That’s when we discover that just like Abraham, when we open our eyes to the hurt of the world, we see that our lives can be a blessing to others, even in our grief. In our unforgiveness.  In our bitterness and emptiness. Slowly, as the walls of our hearts crumble, a new day comes as God heals our broken hearts.

 

This is the story of Jesus. Feel your heart burning within you and grab ahold of it. The tree with its’ handmade ornaments will soon come down, the lights will return to the tote in the basement.  But because of Jesus, you have been given the True Light.

 

Jesus, the hope of the world, has come.
Merry Christmas.

 

 

 

{Hello, Friend.}
There are hard seasons in life.   But even in the midst of sorrow, you can hold tightly to the hope of Christ.  Want to know more? My free eBook tells the story of how I grappled with loss and grace in the days, months and years after burying a child.  You can find it on iBooks or Google Books.

 

The Song of Mary {An Advent Series on Hope}  0

In the sixth month of Elizabeth’s pregnancy, God sent the angel Gabriel to the Galilean village of Nazareth to a virgin engaged to be married to a man descended from David.  His name was Joseph, and the virgin’s name, Mary.  Upon entering, Gabriel greeted her:
Good morning!
You’re beautiful with God’s beauty,
Beautiful inside and out!
God be with you.

She was thoroughly shaken, wondering what was behind a greeting like that.  But the angel assured her, “Mary, you have nothing to fear.  God has a surprise for you: You will become pregnant and give birth to a son and call his name Jesus.” Luke 1:26-28

Something out of nothing.  Because Mary was willing to be obedient, God was able to take her empty womb and make it a place for the God of the universe to develop arms and legs, a heartbeat and skin.

 

God takes our empty places and grows miracles.

 

There’s the story of the widow who cried out to Elisha as the creditors came to take her sons as slaves.  “What can I do to help you?” Elisha asks, “Tell me, what do you have in the house?”  But all she had was a flask of olive oil.  Nothing else at all.  Think of her desperation and emptiness.  But Elisha didn’t give up.  He instructed her to borrow empty jars from her neighbors, to take her sons into the house and shut the door.  When they poured oil from their flask into the jars, they continued to fill each jar, until every single one was filled to the very brim.  The widow and her sons were able to sell the oil and pay their debts.  And not only that, but they were able to live on what was left over. (2 Kings 4)

 

When we offer our emptiness and what we lack to God, He is undaunted.  He is not stumped or disappointed that we aren’t enough.  He’s looking for our obedience, in spite of our weaknesses.

 

Even before my daughter Eliza could talk, she would sing.  She hummed and sang so often, we called it her motor.  It was our sign that all w}as right in her world. Kate has been singing “O Holy Night” the last few weeks and she has all the words down because it is what she performed in church on Sunday along with the all the other kids.  And even William belts out a few words every now and then.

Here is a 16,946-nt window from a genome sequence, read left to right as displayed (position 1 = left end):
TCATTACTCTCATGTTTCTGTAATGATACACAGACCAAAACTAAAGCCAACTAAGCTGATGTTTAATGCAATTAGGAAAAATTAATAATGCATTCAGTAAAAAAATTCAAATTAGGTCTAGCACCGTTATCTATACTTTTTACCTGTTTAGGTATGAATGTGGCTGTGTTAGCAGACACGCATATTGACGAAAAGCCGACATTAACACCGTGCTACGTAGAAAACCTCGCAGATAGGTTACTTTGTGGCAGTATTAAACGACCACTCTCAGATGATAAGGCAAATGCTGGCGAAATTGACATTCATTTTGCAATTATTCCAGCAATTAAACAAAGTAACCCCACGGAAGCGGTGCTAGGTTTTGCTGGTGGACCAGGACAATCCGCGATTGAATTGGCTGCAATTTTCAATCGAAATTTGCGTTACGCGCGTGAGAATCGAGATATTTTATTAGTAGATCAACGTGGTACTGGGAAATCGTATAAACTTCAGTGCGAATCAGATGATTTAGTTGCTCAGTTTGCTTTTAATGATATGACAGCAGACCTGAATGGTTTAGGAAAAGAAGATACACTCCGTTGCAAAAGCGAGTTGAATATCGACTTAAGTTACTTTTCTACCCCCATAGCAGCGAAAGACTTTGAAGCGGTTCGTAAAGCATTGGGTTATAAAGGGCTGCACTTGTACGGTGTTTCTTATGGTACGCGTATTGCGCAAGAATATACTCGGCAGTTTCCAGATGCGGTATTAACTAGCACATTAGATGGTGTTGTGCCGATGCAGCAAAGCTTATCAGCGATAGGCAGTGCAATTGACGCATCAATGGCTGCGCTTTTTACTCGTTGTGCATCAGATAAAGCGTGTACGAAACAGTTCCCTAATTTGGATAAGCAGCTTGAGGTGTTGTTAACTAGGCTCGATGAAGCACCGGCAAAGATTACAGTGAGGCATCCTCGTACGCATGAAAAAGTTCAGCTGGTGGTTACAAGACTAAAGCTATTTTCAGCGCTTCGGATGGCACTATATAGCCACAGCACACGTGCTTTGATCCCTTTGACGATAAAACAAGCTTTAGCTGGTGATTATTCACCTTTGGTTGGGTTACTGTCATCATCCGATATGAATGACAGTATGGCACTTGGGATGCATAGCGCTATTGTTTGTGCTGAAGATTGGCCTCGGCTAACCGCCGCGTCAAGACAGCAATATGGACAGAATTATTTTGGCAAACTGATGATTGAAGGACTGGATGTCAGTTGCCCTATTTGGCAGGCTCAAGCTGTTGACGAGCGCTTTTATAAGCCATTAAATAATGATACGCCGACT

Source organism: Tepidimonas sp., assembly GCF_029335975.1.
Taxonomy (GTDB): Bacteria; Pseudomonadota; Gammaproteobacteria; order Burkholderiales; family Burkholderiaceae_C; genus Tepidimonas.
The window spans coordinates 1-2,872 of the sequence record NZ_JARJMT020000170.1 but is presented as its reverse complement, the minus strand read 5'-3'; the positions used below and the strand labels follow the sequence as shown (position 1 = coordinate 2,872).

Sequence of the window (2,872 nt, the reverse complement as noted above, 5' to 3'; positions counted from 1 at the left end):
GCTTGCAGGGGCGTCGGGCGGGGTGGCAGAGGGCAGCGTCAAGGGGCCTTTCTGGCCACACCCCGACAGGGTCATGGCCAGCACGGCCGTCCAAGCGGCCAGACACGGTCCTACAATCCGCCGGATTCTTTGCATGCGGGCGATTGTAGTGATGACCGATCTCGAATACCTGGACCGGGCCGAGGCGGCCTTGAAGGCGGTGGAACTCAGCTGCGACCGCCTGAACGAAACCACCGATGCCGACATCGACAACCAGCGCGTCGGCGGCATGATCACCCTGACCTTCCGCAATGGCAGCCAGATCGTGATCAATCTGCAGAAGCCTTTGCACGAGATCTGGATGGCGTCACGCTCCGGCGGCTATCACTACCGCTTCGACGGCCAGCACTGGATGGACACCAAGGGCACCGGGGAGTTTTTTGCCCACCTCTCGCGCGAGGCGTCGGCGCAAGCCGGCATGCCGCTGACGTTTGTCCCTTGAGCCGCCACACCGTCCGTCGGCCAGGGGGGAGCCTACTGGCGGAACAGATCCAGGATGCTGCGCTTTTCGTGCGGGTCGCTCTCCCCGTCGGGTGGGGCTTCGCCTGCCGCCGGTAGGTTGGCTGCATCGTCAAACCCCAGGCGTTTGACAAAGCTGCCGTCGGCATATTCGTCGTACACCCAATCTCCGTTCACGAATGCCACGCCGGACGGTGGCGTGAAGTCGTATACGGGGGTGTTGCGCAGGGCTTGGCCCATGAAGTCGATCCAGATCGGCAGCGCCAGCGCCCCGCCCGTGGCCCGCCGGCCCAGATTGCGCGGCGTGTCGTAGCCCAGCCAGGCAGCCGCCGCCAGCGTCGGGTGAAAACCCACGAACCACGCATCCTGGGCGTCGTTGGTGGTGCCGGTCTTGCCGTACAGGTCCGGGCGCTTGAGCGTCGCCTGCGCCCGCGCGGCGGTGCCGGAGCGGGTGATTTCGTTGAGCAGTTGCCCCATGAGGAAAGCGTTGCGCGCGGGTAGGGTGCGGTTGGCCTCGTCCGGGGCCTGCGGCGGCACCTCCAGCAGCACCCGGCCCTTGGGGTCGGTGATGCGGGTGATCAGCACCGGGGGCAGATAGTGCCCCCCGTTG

It brings me such joy when I hear my kids sing, because I know they are happy.  Content.  They are expressing joy, even if they don’t tell me in actual words.

 

As Mary felt the Son of God moving in her belly, as she felt the roundness as He took up more and more space, she didn’t dwell on what she wasn’t. She didn’t think about her emptiness, but she allowed God to fill her.  And she found joy in allowing God to use her empty places.  How do I know?

 

Because she sang.

 

Oh, how my soul praises the Lord.
How my spirit rejoices in God my Savior!
For he took notice of his lowly servant girl,
and from now on all generations will call me blessed.
For the Mighty One is holy, and he has done great things for me.
He shows mercy from generation to generation to all who fear him.
His mighty arm has done tremendous things!  
He has scattered the proud and haughty ones.
He has brought down princes from their thrones and exalted the humble.
He has filled the hungry with good things and sent the right away with empty hands.
He has helped his servant Israel and remembered to be merciful.
For he has made this promise to our ancestors, to Abraham and his children forever. 
Luke 1:46-55

The words came from Scripture— a compilation of the Psalms and Isaiah and a few others tossed in.  Mary was grounded in who she was and in who God is.  So when the Angel came to her in her ordinary day, she was ready to receive whatever the will of God was.

 

God wants to be with you.  He wants to have a relationship with you.  He wants to take hold of your shaky hands and lead you onto solid ground.  He wants to shower you with grace and mercy. He wants to hear you sing, even as tears run down your face.

 

When we give God our emptiness, He gives us a song. He takes our empty places and make them into a masterpiece. Just as the Angel said to Mary, “God is with you”, you can believe the promise is for you, too.

 

Immanuel has come.  God with us.

 

 

{Hello, Friend.}
There are hard seasons in life.   But even in the midst of sorrow, you can hold tightly to the hope of Christ.  Want to know more? My free eBook tells the story of how I grappled with loss and grace in the days, months and years after burying a child.  You can find it on iBooks or Google Books.